In 1977, the first American-born player of African decent, Val James, was drafted by the Detroit Red Wings in the 16th round, 184th overall after playing in the Quebec Major Junior Hockey League (QMJHL) for two seasons. He would go on to play several seasons in the Eastern Hockey League (EHL) and would never dress for the Red Wings. On July 22, 1981, Val signed with the Buffalo Sabres and would make his NHL debut during the 1981-82 season, playing in just seven games. In 1983, James would make history again, this time scoring the winning goal for the AHL’s Rochester Americans in the Calder Cup. In 1986-87, Val James returned to the NHL with the Toronto Maple Leafs where he played four games. James would end up accumulating only 11 regular season NHL games, before being forced to retire following a shoulder injury in 1988. He went on to teach hockey for 10 years, before deciding to leave the sports world altogether and retiring to Niagara Falls, Ontario with his wife while working part-time at a water park as part of a maintenance crew.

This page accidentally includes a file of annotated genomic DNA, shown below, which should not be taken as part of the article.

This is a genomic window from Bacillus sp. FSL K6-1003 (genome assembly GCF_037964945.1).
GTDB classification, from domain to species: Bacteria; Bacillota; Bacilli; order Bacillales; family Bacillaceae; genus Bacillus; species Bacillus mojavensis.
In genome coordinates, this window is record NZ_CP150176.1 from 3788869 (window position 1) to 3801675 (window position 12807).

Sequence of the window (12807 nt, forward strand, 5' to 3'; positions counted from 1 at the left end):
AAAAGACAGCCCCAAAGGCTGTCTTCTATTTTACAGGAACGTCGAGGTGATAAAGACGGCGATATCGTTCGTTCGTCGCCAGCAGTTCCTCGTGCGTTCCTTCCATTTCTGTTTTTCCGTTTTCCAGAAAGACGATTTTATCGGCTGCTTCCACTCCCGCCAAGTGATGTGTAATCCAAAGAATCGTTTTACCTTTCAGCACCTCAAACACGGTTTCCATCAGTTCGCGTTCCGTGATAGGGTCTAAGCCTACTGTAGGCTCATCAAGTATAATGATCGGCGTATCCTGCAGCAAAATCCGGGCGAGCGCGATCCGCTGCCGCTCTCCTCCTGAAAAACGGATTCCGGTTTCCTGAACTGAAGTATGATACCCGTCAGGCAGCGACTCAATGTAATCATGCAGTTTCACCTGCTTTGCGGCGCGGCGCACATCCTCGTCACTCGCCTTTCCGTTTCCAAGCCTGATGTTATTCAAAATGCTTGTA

Grant Fuhr (NHL career 1981-2000)
Grant Fuhr entered the NHL as the first black goalie in the league in 1981, after being drafted 8th overall by the Edmonton Oilers. He went on to play ten seasons in Edmonton and reached another milestone becoming the first black player to ever win a Stanley Cup in 1984. He went on to win three additional Stanley Cups with the Oilers between the 1983-84 and 1987-88 seasons. Fuhr would then play for the Toronto Maple Leafs, Buffalo Sabres, LA Kings, St. Louis Blues, and the Calgary Flames before retiring in 2000. In 2003, he became the first black player to be inducted into the Hockey Hall of Fame.
Angela James (playing career 1980-2000)